November 16, 2006
Television: Will Shabbat dinner drama hold ‘Nine’ viewers captive?
The new series, "The Nine," created by siblings Hank ("Without a Trace") and K.J. Steinberg ("Judging Amy"), tells the story of nine strangers at a L.A. bank and a robbery that will "only take five minutes" -- until, in TV fashion, something goes horribly wrong. The flashbacks -- very small ones that lead every episode -- only hint to the whole story of what happened during the 52-hour standoff.
This month, the ABC drama will air something rare in the world of television: a Shabbat dinner complete with accurately pronounced blessings, nonstereotypical portrayals of Jewish parents who don't kvetch throughout a scene and a cutie-patootie (read: not nebbishy) Jewish doctor played by Scott Wolf ("Party of Five"). His Judaism wasn't put out there as a passing mention, neither was it over-the-top, as many sitcoms are apt to do.
In the first episode, we learned of Dr. Jeremy Kates' religious background after a funeral for one of the hostages who was killed in the bank. (As a result of the hostage situation, the survivors create a sort of "family.") "Jews bring food," he tells mourning younger sister Franny Rios (Camille Guaty), as he hands her a very large basket. "It's what we do ... helps stuff down our feelings."
In stark contrast to past TV seasons, "The Nine" joins only a handful of curret shows (all dramas) -- including CBS's "3 lbs."; NBC's "Studio 60 on the Sunset Strip" and "Heroes," and ABC's "Grey's Anatomy" -- with characters who have proclaimed their Jewishness. (Oddly enough, the overtly Jewish sitcom character is pretty MIA right now.)
The folks at ABC describe the plot of "The Nine" as "one of hope and rebirth, as the characters continue to re-invent themselves in a positive way or are haunted by fateful decisions from which they're still struggling to recover."
The audience finds out what decisions haunt Jeremy and his pregnant girlfriend, hospital social worker Lizzie Miller (Jessica Collins), in the sixth episode, airing Nov. 22, titled, "The Outsiders." Lizzie doesn't tell Jeremy she's pregnant until days after the hostage situation -- although the two had been talking about getting engaged beforehand.
Yes, Jeremy is a flawed character (he sleeps with Franny after the funeral), but it is a TV show and, as Rabbi Paul Kipnes, of Reform Congregation Or Ami in Calabasas, said, "Everybody has tsuris, otherwise it wouldn't be interesting. [Jeremy] is an accomplished Jewish doctor, bright, handsome, outgoing, confident -- and profoundly human."
Kipnes, a big fan of the show, said the Kates' portrayal of a Jewish family "was refreshing. [In the previews,] I saw something about Shabbat and thought, 'This was good.' [Jeremy] has lunch with his mom, who is not neurotic and doesn't shriek, shout 'oy gevalt' or pressure him," Kipnes continued. "She speaks to him out of love. His father starts to pressure him a little bit during Shabbat dinner, but then he just stops and listens ... this is not Woody Allen."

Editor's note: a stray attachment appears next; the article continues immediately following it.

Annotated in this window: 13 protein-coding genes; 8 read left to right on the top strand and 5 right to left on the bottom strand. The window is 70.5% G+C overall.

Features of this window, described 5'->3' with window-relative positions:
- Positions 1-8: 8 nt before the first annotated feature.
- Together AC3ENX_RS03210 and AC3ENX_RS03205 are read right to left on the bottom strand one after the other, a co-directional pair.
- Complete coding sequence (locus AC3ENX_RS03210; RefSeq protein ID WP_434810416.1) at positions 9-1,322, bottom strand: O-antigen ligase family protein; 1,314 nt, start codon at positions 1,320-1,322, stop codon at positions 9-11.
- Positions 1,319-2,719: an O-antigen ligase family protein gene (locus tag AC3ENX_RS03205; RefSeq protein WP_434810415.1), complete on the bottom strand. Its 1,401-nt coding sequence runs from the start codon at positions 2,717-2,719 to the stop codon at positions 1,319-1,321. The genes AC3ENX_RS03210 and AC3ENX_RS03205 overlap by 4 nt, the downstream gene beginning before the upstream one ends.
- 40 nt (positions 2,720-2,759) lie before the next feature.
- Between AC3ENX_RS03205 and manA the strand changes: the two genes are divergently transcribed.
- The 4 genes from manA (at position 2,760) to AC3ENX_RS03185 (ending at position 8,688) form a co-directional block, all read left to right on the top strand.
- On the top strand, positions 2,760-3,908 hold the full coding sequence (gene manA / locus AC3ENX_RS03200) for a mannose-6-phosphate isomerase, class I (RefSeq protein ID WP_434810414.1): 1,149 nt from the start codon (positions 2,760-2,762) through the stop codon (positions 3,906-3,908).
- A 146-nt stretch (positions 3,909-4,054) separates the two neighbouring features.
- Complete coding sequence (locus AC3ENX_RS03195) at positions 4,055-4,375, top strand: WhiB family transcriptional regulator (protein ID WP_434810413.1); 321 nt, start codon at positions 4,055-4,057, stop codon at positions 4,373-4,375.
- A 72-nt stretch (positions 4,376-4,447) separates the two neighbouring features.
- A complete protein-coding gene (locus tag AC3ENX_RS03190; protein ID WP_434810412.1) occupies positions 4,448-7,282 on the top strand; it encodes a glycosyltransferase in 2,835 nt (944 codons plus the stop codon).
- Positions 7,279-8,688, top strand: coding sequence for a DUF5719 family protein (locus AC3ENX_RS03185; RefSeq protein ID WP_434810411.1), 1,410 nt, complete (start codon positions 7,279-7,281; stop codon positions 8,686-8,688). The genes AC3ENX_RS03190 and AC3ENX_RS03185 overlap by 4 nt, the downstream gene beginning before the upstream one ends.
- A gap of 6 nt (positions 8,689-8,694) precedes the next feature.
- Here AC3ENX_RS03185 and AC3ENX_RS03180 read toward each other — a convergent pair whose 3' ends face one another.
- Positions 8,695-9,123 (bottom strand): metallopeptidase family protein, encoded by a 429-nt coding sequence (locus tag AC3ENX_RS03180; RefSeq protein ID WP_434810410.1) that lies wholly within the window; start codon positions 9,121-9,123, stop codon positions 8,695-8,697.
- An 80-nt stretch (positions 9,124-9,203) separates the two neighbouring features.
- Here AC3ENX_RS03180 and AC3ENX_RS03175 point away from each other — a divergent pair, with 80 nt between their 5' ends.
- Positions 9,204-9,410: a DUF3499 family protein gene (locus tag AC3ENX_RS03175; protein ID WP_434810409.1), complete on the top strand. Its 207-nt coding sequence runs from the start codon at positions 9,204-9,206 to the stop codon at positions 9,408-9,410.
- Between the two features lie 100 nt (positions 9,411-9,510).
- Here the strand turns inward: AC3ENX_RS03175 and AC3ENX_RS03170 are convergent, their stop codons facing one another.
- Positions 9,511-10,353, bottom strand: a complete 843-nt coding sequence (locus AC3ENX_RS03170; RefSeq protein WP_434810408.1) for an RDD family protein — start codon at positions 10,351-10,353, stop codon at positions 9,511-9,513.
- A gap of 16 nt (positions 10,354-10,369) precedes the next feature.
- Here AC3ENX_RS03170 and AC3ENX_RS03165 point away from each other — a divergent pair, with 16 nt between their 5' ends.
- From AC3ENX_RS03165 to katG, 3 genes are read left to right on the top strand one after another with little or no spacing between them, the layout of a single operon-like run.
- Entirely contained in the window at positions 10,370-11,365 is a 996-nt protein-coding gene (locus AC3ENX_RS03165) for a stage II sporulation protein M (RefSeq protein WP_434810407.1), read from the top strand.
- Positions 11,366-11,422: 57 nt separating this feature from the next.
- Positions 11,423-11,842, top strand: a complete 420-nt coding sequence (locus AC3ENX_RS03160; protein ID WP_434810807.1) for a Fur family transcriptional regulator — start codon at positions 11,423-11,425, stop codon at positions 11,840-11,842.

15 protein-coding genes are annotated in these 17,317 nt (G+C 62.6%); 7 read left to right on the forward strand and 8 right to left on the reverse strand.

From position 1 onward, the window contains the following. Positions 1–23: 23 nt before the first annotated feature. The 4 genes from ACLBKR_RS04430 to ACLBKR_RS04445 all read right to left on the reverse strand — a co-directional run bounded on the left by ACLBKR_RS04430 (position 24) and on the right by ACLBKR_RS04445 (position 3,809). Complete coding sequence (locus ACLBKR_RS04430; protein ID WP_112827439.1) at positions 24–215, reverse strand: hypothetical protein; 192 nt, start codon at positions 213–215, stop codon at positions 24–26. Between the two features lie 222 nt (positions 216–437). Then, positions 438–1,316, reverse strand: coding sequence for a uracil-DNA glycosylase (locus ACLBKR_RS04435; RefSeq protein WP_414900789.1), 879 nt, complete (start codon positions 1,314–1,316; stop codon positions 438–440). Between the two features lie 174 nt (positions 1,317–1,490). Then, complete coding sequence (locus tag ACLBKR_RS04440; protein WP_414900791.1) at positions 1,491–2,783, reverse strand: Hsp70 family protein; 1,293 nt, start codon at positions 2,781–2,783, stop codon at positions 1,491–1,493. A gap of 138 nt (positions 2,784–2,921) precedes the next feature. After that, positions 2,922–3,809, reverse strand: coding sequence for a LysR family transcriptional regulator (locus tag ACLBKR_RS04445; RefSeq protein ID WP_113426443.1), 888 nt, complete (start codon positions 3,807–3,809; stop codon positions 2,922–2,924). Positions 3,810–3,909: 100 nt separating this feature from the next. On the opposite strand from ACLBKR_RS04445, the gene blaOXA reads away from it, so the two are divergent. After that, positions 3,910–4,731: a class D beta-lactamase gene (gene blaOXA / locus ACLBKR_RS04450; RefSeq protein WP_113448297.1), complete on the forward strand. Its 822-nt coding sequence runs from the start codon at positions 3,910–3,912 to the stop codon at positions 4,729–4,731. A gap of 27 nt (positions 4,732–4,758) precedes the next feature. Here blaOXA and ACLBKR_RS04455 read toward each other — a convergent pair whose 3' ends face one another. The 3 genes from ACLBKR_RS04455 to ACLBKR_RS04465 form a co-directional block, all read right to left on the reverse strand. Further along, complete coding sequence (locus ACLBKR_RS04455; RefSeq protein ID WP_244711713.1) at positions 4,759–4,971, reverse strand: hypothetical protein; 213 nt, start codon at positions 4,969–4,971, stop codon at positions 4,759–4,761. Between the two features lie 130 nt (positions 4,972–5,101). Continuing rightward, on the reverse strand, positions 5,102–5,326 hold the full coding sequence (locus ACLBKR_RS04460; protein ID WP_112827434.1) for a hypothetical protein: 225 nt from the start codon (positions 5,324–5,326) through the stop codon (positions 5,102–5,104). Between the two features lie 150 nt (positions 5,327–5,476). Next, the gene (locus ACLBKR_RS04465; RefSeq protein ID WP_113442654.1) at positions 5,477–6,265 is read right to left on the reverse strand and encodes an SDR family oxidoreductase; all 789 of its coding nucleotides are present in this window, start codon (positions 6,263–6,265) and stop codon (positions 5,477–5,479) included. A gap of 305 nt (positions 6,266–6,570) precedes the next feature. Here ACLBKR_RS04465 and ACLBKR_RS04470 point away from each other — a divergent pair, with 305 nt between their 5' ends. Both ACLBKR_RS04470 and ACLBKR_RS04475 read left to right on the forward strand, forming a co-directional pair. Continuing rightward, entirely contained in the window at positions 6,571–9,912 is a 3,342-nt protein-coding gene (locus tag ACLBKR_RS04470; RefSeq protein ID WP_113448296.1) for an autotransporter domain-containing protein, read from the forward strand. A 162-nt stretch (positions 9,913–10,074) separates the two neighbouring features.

When Jeremy does tell his parents that Lizzie is pregnant, his father replies, "I'm at once overjoyed and heartbroken."
The guilt resting on Jeremy's shoulders is immense. First, his impatience with an ATM line led him to bring Lizzie with him into the bank (tinted windows prevented those outside from seeing the situation unfold inside). Second, when two of the hostages are shot, he is unable to save either of them - and we later see how this effects his post-hostage surgeries.
Further, the group was taken hostage on a Friday, and Jeremy tells Lizzie as they sit terrified in the bank, "My parents will be expecting us for Friday night dinner." Jeremy also can't seem to open up to his parents, who want so much to know what happened.
"We have a crisis, and then its over," Kipnes said. "And in a sense, the world and family and friends want people to get back to life. After a tragedy, we have to create a new normal."
"The Nine's" clever writing and flushed-out characters will draw you in if you start watching. And despite the dark storyline, the show itself does have moments of humor, as when Jeremy offers to help Franny deal with a situation at her nephew's Catholic school.
"I'm Jewish," he tells her. "I have no fear of nuns."
"The Nine" airs Wednesday nights at 10 p.m. If you want to catch up, you can watch past episodes online.
For more information on "The Nine," or to watch episodes for free, visit www.abc.com.